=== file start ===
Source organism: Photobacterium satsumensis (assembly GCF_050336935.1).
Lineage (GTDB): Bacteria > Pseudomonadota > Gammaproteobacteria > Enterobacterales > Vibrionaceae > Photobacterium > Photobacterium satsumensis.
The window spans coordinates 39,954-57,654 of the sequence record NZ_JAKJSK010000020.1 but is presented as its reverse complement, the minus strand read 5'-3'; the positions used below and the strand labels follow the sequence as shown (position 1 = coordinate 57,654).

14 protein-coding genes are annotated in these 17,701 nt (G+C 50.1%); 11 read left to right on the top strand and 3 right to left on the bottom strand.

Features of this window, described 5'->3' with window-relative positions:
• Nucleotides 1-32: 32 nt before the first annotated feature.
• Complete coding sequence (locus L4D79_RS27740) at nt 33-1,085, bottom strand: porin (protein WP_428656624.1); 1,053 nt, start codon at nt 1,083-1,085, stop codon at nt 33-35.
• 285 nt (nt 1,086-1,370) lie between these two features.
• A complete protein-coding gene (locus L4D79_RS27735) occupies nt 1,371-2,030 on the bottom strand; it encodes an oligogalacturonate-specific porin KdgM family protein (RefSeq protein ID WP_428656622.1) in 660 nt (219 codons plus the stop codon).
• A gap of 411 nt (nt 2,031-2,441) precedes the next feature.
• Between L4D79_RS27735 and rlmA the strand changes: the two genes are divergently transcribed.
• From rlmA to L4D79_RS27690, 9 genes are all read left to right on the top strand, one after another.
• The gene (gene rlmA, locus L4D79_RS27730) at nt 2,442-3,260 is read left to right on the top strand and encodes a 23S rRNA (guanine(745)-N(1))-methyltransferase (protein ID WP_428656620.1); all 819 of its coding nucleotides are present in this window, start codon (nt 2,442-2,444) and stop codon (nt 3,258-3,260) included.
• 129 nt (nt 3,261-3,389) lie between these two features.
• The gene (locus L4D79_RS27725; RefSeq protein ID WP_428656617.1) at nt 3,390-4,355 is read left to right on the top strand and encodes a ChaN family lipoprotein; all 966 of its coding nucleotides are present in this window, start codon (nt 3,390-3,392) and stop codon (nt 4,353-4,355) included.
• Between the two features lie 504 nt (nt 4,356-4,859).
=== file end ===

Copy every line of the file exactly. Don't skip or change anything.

Source organism: Photobacterium satsumensis (assembly GCF_050336935.1).
Lineage (GTDB): Bacteria > Pseudomonadota > Gammaproteobacteria > Enterobacterales > Vibrionaceae > Photobacterium > Photobacterium satsumensis.
The window spans coordinates 39,954-57,654 of the sequence record NZ_JAKJSK010000020.1 but is presented as its reverse complement, the minus strand read 5'-3'; the positions used below and the strand labels follow the sequence as shown (position 1 = coordinate 57,654).

14 protein-coding genes are annotated in these 17,701 nt (G+C 50.1%); 11 read left to right on the top strand and 3 right to left on the bottom strand.

Features of this window, described 5'->3' with window-relative positions:
• Nucleotides 1-32: 32 nt before the first annotated feature.
• Complete coding sequence (locus L4D79_RS27740) at nt 33-1,085, bottom strand: porin (protein WP_428656624.1); 1,053 nt, start codon at nt 1,083-1,085, stop codon at nt 33-35.
• 285 nt (nt 1,086-1,370) lie between these two features.
• A complete protein-coding gene (locus L4D79_RS27735) occupies nt 1,371-2,030 on the bottom strand; it encodes an oligogalacturonate-specific porin KdgM family protein (RefSeq protein ID WP_428656622.1) in 660 nt (219 codons plus the stop codon).
• A gap of 411 nt (nt 2,031-2,441) precedes the next feature.
• Between L4D79_RS27735 and rlmA the strand changes: the two genes are divergently transcribed.
• From rlmA to L4D79_RS27690, 9 genes are all read left to right on the top strand, one after another.
• The gene (gene rlmA, locus L4D79_RS27730) at nt 2,442-3,260 is read left to right on the top strand and encodes a 23S rRNA (guanine(745)-N(1))-methyltransferase (protein ID WP_428656620.1); all 819 of its coding nucleotides are present in this window, start codon (nt 2,442-2,444) and stop codon (nt 3,258-3,260) included.
• 129 nt (nt 3,261-3,389) lie between these two features.
• The gene (locus L4D79_RS27725; RefSeq protein ID WP_428656617.1) at nt 3,390-4,355 is read left to right on the top strand and encodes a ChaN family lipoprotein; all 966 of its coding nucleotides are present in this window, start codon (nt 3,390-3,392) and stop codon (nt 4,353-4,355) included.
• Between the two features lie 504 nt (nt 4,356-4,859).